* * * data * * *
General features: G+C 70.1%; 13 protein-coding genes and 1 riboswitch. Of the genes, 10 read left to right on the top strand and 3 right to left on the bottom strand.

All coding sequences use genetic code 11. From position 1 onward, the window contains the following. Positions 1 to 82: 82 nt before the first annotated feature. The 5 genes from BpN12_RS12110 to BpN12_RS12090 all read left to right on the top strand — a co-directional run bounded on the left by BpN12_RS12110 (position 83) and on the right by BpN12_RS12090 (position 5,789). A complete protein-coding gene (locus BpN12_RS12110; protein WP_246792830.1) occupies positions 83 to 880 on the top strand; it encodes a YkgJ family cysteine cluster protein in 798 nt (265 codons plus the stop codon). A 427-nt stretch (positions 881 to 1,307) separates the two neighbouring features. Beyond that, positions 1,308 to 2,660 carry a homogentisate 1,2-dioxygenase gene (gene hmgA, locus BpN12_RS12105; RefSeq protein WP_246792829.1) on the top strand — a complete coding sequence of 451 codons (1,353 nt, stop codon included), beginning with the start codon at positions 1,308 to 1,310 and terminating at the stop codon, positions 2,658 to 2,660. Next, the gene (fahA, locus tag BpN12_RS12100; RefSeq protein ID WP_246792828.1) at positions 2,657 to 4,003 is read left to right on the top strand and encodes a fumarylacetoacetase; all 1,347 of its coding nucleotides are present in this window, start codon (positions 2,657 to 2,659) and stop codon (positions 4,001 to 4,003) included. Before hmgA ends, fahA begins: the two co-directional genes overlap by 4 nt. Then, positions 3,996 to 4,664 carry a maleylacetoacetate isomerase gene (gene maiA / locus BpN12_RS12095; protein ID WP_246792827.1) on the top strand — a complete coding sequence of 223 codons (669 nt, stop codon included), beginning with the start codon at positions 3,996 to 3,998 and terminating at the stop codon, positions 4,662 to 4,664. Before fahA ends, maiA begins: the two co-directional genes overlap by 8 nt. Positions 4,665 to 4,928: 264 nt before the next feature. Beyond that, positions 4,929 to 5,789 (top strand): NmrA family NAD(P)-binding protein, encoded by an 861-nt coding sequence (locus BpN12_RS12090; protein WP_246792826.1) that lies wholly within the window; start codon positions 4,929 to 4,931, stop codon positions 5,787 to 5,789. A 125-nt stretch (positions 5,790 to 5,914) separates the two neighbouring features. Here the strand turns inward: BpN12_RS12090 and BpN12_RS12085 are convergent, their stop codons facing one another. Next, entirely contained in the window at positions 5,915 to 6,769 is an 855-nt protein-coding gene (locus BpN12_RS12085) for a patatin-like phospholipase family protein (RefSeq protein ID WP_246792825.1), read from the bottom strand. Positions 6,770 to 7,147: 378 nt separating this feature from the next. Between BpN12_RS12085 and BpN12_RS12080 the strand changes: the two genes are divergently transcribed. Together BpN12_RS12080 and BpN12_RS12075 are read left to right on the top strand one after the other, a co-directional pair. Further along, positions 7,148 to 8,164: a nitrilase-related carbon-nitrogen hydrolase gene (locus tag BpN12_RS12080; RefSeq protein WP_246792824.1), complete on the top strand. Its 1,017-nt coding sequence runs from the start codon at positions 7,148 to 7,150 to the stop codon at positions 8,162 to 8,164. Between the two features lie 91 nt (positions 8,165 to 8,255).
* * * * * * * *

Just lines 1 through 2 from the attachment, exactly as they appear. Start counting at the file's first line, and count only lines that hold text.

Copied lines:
General features: G+C 70.1%; 13 protein-coding genes and 1 riboswitch. Of the genes, 10 read left to right on the top strand and 3 right to left on the bottom strand.

All coding sequences use genetic code 11. From position 1 onward, the window contains the following. Positions 1 to 82: 82 nt before the first annotated feature. The 5 genes from BpN12_RS12110 to BpN12_RS12090 all read left to right on the top strand — a co-directional run bounded on the left by BpN12_RS12110 (position 83) and on the right by BpN12_RS12090 (position 5,789). A complete protein-coding gene (locus BpN12_RS12110; protein WP_246792830.1) occupies positions 83 to 880 on the top strand; it encodes a YkgJ family cysteine cluster protein in 798 nt (265 codons plus the stop codon). A 427-nt stretch (positions 881 to 1,307) separates the two neighbouring features. Beyond that, positions 1,308 to 2,660 carry a homogentisate 1,2-dioxygenase gene (gene hmgA, locus BpN12_RS12105; RefSeq protein WP_246792829.1) on the top strand — a complete coding sequence of 451 codons (1,353 nt, stop codon included), beginning with the start codon at positions 1,308 to 1,310 and terminating at the stop codon, positions 2,658 to 2,660. Next, the gene (fahA, locus tag BpN12_RS12100; RefSeq protein ID WP_246792828.1) at positions 2,657 to 4,003 is read left to right on the top strand and encodes a fumarylacetoacetase; all 1,347 of its coding nucleotides are present in this window, start codon (positions 2,657 to 2,659) and stop codon (positions 4,001 to 4,003) included. Before hmgA ends, fahA begins: the two co-directional genes overlap by 4 nt. Then, positions 3,996 to 4,664 carry a maleylacetoacetate isomerase gene (gene maiA / locus BpN12_RS12095; protein ID WP_246792827.1) on the top strand — a complete coding sequence of 223 codons (669 nt, stop codon included), beginning with the start codon at positions 3,996 to 3,998 and terminating at the stop codon, positions 4,662 to 4,664. Before fahA ends, maiA begins: the two co-directional genes overlap by 8 nt. Positions 4,665 to 4,928: 264 nt before the next feature. Beyond that, positions 4,929 to 5,789 (top strand): NmrA family NAD(P)-binding protein, encoded by an 861-nt coding sequence (locus BpN12_RS12090; protein WP_246792826.1) that lies wholly within the window; start codon positions 4,929 to 4,931, stop codon positions 5,787 to 5,789. A 125-nt stretch (positions 5,790 to 5,914) separates the two neighbouring features. Here the strand turns inward: BpN12_RS12090 and BpN12_RS12085 are convergent, their stop codons facing one another. Next, entirely contained in the window at positions 5,915 to 6,769 is an 855-nt protein-coding gene (locus BpN12_RS12085) for a patatin-like phospholipase family protein (RefSeq protein ID WP_246792825.1), read from the bottom strand. Positions 6,770 to 7,147: 378 nt separating this feature from the next. Between BpN12_RS12085 and BpN12_RS12080 the strand changes: the two genes are divergently transcribed. Together BpN12_RS12080 and BpN12_RS12075 are read left to right on the top strand one after the other, a co-directional pair. Further along, positions 7,148 to 8,164: a nitrilase-related carbon-nitrogen hydrolase gene (locus tag BpN12_RS12080; RefSeq protein WP_246792824.1), complete on the top strand. Its 1,017-nt coding sequence runs from the start codon at positions 7,148 to 7,150 to the stop codon at positions 8,162 to 8,164. Between the two features lie 91 nt (positions 8,165 to 8,255).